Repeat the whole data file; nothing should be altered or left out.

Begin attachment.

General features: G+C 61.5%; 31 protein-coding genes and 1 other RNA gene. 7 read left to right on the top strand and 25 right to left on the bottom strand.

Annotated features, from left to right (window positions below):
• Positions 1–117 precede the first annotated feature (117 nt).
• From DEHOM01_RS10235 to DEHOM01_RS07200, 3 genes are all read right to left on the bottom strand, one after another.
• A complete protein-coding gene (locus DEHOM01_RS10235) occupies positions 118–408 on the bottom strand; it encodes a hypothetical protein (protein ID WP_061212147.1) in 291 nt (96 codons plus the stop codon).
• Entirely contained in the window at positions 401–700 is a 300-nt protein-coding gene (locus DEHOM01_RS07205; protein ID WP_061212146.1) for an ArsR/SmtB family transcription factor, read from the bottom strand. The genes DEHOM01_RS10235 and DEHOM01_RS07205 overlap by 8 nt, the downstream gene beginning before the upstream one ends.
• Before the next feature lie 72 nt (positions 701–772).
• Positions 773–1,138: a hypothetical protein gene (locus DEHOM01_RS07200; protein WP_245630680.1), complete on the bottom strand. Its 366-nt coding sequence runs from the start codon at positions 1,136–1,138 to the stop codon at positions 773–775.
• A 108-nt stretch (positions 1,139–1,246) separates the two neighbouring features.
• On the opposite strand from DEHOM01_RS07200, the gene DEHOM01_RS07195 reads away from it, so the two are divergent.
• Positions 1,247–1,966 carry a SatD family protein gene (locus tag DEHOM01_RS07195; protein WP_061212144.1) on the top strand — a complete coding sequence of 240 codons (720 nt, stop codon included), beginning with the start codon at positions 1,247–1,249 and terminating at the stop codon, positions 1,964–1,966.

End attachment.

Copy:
General features: G+C 61.5%; 31 protein-coding genes and 1 other RNA gene. 7 read left to right on the top strand and 25 right to left on the bottom strand.

Annotated features, from left to right (window positions below):
• Positions 1–117 precede the first annotated feature (117 nt).
• From DEHOM01_RS10235 to DEHOM01_RS07200, 3 genes are all read right to left on the bottom strand, one after another.
• A complete protein-coding gene (locus DEHOM01_RS10235) occupies positions 118–408 on the bottom strand; it encodes a hypothetical protein (protein ID WP_061212147.1) in 291 nt (96 codons plus the stop codon).
• Entirely contained in the window at positions 401–700 is a 300-nt protein-coding gene (locus DEHOM01_RS07205; protein ID WP_061212146.1) for an ArsR/SmtB family transcription factor, read from the bottom strand. The genes DEHOM01_RS10235 and DEHOM01_RS07205 overlap by 8 nt, the downstream gene beginning before the upstream one ends.
• Before the next feature lie 72 nt (positions 701–772).
• Positions 773–1,138: a hypothetical protein gene (locus DEHOM01_RS07200; protein WP_245630680.1), complete on the bottom strand. Its 366-nt coding sequence runs from the start codon at positions 1,136–1,138 to the stop codon at positions 773–775.
• A 108-nt stretch (positions 1,139–1,246) separates the two neighbouring features.
• On the opposite strand from DEHOM01_RS07200, the gene DEHOM01_RS07195 reads away from it, so the two are divergent.
• Positions 1,247–1,966 carry a SatD family protein gene (locus tag DEHOM01_RS07195; protein WP_061212144.1) on the top strand — a complete coding sequence of 240 codons (720 nt, stop codon included), beginning with the start codon at positions 1,247–1,249 and terminating at the stop codon, positions 1,964–1,966.